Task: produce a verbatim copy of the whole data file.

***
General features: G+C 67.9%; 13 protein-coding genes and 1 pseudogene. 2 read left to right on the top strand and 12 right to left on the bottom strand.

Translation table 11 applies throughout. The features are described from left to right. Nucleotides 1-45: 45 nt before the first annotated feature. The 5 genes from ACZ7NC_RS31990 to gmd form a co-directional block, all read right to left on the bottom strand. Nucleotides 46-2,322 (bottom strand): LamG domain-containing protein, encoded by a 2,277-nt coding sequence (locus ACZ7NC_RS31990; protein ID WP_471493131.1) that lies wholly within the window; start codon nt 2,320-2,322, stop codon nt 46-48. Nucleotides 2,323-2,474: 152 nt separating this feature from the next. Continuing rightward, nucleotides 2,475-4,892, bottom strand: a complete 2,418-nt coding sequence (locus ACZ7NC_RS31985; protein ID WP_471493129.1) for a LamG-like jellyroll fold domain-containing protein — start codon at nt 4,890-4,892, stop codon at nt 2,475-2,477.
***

General features: G+C 67.9%; 13 protein-coding genes and 1 pseudogene. 2 read left to right on the top strand and 12 right to left on the bottom strand.

Translation table 11 applies throughout. The features are described from left to right. Nucleotides 1-45: 45 nt before the first annotated feature. The 5 genes from ACZ7NC_RS31990 to gmd form a co-directional block, all read right to left on the bottom strand. Nucleotides 46-2,322 (bottom strand): LamG domain-containing protein, encoded by a 2,277-nt coding sequence (locus ACZ7NC_RS31990; protein ID WP_471493131.1) that lies wholly within the window; start codon nt 2,320-2,322, stop codon nt 46-48. Nucleotides 2,323-2,474: 152 nt separating this feature from the next. Continuing rightward, nucleotides 2,475-4,892, bottom strand: a complete 2,418-nt coding sequence (locus ACZ7NC_RS31985; protein ID WP_471493129.1) for a LamG-like jellyroll fold domain-containing protein — start codon at nt 4,890-4,892, stop codon at nt 2,475-2,477.